The Role of Antibiotics

Bill Petri, MD, PhD, chief of the Division of Infectious Diseases and International Health at the UVA Health System, hailed the discovery by UVA’s Erica L. Buonomo, PhD, and colleagues as “the most remarkable breakthrough I have participated in as a scientist.”

“Antibiotics are really important, and very often you have to give antibiotics, but you do it knowing that you’re predisposing your patient to another infection [C. difficile] that is potentially lethal. About one out of seven people with this infection dies in North America. So it’s a terrible dilemma for physicians,” Petri said. “This is not a common complication of antibiotics, but when it happens, it’s a very serious one. This work enables a potential long-term solution to that, which is probiotics to restore the natural state of the gut.”

There were almost half a million C. diff infections in the United States in 2011, and approximately 29,000 patients died within 30 days of infection, according to a study released last year by the U.S. Centers for Disease Control and Prevention. The agency has classified the bacterium as an “urgent threat,” noting the rise of a new epidemic strain in recent years that has made the infection even deadlier.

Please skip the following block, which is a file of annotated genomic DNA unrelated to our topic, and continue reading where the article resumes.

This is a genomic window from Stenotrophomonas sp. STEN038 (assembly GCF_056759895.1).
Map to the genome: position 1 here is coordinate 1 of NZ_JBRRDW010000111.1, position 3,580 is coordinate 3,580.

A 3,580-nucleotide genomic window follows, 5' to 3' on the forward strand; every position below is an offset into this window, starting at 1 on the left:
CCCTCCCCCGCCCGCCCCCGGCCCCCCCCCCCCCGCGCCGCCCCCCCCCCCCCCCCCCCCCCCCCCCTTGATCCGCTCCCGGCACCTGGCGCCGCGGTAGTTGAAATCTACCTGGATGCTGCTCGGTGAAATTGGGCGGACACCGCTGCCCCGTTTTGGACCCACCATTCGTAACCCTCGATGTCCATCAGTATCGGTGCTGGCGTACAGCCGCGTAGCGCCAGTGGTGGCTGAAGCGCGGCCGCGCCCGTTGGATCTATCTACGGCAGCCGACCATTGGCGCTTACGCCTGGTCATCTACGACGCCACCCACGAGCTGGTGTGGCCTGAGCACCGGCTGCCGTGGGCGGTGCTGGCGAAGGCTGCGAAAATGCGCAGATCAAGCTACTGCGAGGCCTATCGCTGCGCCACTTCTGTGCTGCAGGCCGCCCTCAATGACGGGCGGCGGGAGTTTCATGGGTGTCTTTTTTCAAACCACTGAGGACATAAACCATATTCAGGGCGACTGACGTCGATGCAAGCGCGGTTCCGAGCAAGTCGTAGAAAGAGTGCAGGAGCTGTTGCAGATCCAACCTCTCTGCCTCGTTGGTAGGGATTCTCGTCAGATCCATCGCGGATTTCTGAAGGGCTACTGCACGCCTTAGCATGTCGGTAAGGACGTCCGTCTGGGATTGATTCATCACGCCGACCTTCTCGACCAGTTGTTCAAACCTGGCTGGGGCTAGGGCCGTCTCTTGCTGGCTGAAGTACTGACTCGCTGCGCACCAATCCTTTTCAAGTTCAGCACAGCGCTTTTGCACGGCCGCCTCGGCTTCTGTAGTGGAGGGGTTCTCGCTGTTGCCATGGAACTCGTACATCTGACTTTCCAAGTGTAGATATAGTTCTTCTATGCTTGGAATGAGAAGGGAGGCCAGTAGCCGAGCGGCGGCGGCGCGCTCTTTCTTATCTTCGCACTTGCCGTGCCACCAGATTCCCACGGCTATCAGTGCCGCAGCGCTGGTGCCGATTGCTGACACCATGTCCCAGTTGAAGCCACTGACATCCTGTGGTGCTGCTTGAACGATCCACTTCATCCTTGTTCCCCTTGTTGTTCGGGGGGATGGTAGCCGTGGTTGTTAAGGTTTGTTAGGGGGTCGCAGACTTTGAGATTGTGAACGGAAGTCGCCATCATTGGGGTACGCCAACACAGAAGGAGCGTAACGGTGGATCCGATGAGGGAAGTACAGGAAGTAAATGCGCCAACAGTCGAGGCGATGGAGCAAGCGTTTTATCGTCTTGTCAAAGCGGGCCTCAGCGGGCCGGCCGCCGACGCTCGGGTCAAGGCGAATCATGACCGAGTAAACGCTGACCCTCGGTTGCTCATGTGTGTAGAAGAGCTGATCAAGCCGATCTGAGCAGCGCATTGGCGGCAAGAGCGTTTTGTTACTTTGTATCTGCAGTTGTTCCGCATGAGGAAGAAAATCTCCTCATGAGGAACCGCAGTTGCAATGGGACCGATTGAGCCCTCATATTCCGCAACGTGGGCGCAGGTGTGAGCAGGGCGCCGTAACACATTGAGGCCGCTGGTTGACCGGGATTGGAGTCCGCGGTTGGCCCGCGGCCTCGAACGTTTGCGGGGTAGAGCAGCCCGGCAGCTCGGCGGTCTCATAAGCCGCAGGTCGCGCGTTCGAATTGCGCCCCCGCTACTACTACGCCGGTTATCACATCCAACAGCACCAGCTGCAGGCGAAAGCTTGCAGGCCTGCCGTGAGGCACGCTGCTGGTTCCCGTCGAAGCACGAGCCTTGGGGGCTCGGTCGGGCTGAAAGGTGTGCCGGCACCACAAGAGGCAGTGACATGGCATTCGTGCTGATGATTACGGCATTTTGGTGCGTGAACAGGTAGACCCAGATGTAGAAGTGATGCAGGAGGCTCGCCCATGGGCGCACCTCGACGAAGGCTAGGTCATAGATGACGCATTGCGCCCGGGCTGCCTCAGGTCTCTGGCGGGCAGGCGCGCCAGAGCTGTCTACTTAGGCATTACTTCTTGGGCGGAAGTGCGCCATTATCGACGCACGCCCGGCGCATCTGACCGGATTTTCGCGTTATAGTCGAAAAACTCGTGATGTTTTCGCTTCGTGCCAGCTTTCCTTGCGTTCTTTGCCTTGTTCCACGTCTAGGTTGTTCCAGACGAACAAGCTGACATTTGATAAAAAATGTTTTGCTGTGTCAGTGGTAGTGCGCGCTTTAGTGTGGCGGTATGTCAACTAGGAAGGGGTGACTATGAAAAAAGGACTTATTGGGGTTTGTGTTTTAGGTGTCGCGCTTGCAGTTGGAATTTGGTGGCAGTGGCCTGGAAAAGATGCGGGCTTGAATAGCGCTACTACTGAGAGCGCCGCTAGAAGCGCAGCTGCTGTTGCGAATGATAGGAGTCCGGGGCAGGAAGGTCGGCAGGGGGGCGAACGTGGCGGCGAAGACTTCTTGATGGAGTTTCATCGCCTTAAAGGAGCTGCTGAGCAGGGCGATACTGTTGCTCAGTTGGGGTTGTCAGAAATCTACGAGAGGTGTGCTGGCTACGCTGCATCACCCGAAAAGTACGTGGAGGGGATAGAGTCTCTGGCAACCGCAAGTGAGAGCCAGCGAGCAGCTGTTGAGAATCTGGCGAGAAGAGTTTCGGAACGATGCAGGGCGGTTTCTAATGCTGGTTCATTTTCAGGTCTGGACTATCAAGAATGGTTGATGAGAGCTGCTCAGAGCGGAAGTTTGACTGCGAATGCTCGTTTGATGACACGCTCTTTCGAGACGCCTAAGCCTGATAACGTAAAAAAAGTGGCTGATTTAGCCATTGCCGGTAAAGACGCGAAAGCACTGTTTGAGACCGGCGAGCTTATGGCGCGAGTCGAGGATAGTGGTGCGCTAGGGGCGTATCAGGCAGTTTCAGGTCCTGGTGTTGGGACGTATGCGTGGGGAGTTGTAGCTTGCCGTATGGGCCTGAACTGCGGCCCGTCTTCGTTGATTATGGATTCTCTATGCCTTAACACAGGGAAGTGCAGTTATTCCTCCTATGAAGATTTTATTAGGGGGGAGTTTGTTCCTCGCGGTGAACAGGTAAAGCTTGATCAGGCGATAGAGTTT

Kris Chadee, PhD, a professor at the University of Calgary who was not involved in UVA’s C. diff work, called the discovery “as unexpected as it is important,” noting that the finding “has immediate implications for therapy: Probiotics designed to restore the healthy gut microbiome should be an effective way to prevent this life-threatening infection.”

Understanding C. Difficile